The Bright Chamber
The Bright Chamber
A detention center—a facility used not only to detain the accused but also to carry out executions for death row inmates. Unlike a prison, a detention center houses defendants who have not yet been sentenced or death row inmates who are facing execution, perpetuating its state of permanent temporariness. Equipped with an execution chamber, the Tokyo Detention Center sticks out like a sore thumb in the city. While often serving as the stage of numerous renowned news reports, its inner workings have never been revealed to the outside world. A black box that serves as a camera obscura so to speak. The photographic camera has been developed from the concept of the camera obscura, a Latin phrase meaning “dark chamber,” but if we were to consider the Tokyo Detention Center—the city’s camera obscura—a camera, The Bright Room *1, the Japanese translation of the title of Roland Barthes’s La Chambre claire: Note sur la photographie, would take on an ironic tone. If one were to think of the Tokyo Detention Center as a bright room, one would imagine it as a glass-walled structure, but such features of transparency and brightness would be at odds with the function of the original architecture. Returning to Barthe’s title, the word claire—clear—includes both definitions of “transparent” and “bright.” In this sense, glass would be an ideal material for this structure. The word chambre—chamber—is closer in meaning to the word “cell” than “room,” and this points to that of the detention center. With this in mind, what if we switched the function and essence of a detention center with a glass facade with those of photography? Focusing on the section from La Chambre claire that refers to the idea of “stasis,” which bears the strongest resemblance to the attribute of the detention center, I replace the word “photograph” with “detention center” in the following quote, while making some omissions in between the text:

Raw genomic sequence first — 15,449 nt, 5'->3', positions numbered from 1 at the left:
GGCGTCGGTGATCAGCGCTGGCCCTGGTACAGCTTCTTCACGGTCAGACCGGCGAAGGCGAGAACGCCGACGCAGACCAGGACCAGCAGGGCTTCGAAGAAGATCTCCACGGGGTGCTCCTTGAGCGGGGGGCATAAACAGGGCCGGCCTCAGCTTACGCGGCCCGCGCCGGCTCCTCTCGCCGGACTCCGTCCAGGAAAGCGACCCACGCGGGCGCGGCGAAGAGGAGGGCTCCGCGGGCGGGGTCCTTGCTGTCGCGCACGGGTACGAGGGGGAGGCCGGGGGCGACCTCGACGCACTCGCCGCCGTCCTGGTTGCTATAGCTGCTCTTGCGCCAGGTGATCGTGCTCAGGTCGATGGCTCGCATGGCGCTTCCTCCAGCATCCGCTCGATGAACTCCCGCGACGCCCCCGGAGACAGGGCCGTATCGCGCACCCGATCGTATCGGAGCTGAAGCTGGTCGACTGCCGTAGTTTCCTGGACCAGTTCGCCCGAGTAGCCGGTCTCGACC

I am alone with it [the detention center], in front of it. The circle is closed, there is no escape. I suffer, motionless. Cruel, sterile deficiency . . . when it is painful, nothing in it can transform grief into mourning. And if dialectic is that thought which masters the corruptible and converts the negation of death into the power to work, then the detention center is undialectical: it is a denatured theater where death cannot “be contemplated,” reflected and interiorized; or again: the dead theater of Death, the foreclosure of the Tragic, excludes all purification, all catharsis. . . .
In the detention center, Time’s immobilization assumes only an excessive, monstrous mode: Time is engorged . . . . That the detention center is “modern,” mingled with our noisiest everyday life, does not keep it from having an enigmatic point of inactuality, a strange statis, the stasis of an arrest . . . .*2
Despite the series of observations I have made on photography, Tokyo, and the detention center, I have yet to discover the essence of the detention center. I would have to go deeper within myself to find the irrefutable piece of evidence, but this may mean awaiting an opportunity of detainment. In this sense, I had to rescind all statements I have made so far.
*1 Roland Barthes, The Bright Room, trans. Hikaru Hanawa (Tokyo: Misuzu Shobo, 1985).
However, what Barthes’s title refers to is the drawing aid invented in the early 19th century that doesn’t consist of a room. The English translation of the book’s title is Camera Lucida, with a cover showing an illustration of a camera lucida.
*2 See: Roland Barthes, Camera Lucida: Reflections on Photography, trans. Richard Howard (New York: Hill and Wang, 1981), pp. 90-91.